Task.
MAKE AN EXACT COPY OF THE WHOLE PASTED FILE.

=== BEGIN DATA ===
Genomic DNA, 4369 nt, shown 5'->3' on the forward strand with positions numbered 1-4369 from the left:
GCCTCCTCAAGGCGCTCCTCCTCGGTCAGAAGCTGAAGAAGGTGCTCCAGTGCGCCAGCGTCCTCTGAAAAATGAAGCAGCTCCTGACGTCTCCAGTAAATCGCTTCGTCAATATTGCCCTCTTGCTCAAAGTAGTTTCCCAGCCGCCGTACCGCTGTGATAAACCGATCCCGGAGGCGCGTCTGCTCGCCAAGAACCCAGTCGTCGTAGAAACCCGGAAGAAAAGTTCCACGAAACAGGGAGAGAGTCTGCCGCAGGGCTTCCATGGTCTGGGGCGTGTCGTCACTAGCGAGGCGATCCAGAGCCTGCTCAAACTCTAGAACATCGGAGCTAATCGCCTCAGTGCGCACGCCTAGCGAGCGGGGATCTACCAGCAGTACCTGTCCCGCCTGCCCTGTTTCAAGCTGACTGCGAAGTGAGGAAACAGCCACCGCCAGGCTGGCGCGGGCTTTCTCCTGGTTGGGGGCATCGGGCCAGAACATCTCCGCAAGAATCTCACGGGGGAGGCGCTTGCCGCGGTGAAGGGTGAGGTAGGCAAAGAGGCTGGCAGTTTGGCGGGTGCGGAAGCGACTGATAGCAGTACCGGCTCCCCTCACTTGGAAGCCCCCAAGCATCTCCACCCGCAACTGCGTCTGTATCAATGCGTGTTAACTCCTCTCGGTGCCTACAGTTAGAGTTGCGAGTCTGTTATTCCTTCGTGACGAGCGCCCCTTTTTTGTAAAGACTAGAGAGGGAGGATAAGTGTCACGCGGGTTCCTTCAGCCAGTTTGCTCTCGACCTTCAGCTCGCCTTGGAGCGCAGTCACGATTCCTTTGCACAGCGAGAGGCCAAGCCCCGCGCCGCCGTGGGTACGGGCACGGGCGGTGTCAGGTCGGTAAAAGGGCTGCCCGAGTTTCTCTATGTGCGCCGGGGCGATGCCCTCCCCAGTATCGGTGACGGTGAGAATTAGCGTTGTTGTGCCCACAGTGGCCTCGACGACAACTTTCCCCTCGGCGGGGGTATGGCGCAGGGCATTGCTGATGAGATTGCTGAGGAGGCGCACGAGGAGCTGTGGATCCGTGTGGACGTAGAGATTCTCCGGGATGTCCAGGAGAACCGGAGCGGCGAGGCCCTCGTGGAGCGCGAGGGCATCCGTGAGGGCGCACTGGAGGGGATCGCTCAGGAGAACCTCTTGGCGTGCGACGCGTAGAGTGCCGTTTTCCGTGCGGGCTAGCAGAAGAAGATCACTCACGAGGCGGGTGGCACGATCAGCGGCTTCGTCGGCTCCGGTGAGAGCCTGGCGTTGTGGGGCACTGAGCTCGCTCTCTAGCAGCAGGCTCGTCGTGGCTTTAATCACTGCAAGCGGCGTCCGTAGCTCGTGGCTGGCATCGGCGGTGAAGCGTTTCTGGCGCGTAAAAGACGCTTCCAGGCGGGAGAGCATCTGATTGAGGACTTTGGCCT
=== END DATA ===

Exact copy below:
Genomic DNA, 4369 nt, shown 5'->3' on the forward strand with positions numbered 1-4369 from the left:
GCCTCCTCAAGGCGCTCCTCCTCGGTCAGAAGCTGAAGAAGGTGCTCCAGTGCGCCAGCGTCCTCTGAAAAATGAAGCAGCTCCTGACGTCTCCAGTAAATCGCTTCGTCAATATTGCCCTCTTGCTCAAAGTAGTTTCCCAGCCGCCGTACCGCTGTGATAAACCGATCCCGGAGGCGCGTCTGCTCGCCAAGAACCCAGTCGTCGTAGAAACCCGGAAGAAAAGTTCCACGAAACAGGGAGAGAGTCTGCCGCAGGGCTTCCATGGTCTGGGGCGTGTCGTCACTAGCGAGGCGATCCAGAGCCTGCTCAAACTCTAGAACATCGGAGCTAATCGCCTCAGTGCGCACGCCTAGCGAGCGGGGATCTACCAGCAGTACCTGTCCCGCCTGCCCTGTTTCAAGCTGACTGCGAAGTGAGGAAACAGCCACCGCCAGGCTGGCGCGGGCTTTCTCCTGGTTGGGGGCATCGGGCCAGAACATCTCCGCAAGAATCTCACGGGGGAGGCGCTTGCCGCGGTGAAGGGTGAGGTAGGCAAAGAGGCTGGCAGTTTGGCGGGTGCGGAAGCGACTGATAGCAGTACCGGCTCCCCTCACTTGGAAGCCCCCAAGCATCTCCACCCGCAACTGCGTCTGTATCAATGCGTGTTAACTCCTCTCGGTGCCTACAGTTAGAGTTGCGAGTCTGTTATTCCTTCGTGACGAGCGCCCCTTTTTTGTAAAGACTAGAGAGGGAGGATAAGTGTCACGCGGGTTCCTTCAGCCAGTTTGCTCTCGACCTTCAGCTCGCCTTGGAGCGCAGTCACGATTCCTTTGCACAGCGAGAGGCCAAGCCCCGCGCCGCCGTGGGTACGGGCACGGGCGGTGTCAGGTCGGTAAAAGGGCTGCCCGAGTTTCTCTATGTGCGCCGGGGCGATGCCCTCCCCAGTATCGGTGACGGTGAGAATTAGCGTTGTTGTGCCCACAGTGGCCTCGACGACAACTTTCCCCTCGGCGGGGGTATGGCGCAGGGCATTGCTGATGAGATTGCTGAGGAGGCGCACGAGGAGCTGTGGATCCGTGTGGACGTAGAGATTCTCCGGGATGTCCAGGAGAACCGGAGCGGCGAGGCCCTCGTGGAGCGCGAGGGCATCCGTGAGGGCGCACTGGAGGGGATCGCTCAGGAGAACCTCTTGGCGTGCGACGCGTAGAGTGCCGTTTTCCGTGCGGGCTAGCAGAAGAAGATCACTCACGAGGCGGGTGGCACGATCAGCGGCTTCGTCGGCTCCGGTGAGAGCCTGGCGTTGTGGGGCACTGAGCTCGCTCTCTAGCAGCAGGCTCGTCGTGGCTTTAATCACTGCAAGCGGCGTCCGTAGCTCGTGGCTGGCATCGGCGGTGAAGCGTTTCTGGCGCGTAAAAGACGCTTCCAGGCGGGAGAGCATCTGATTGAGGACTTTGGCCT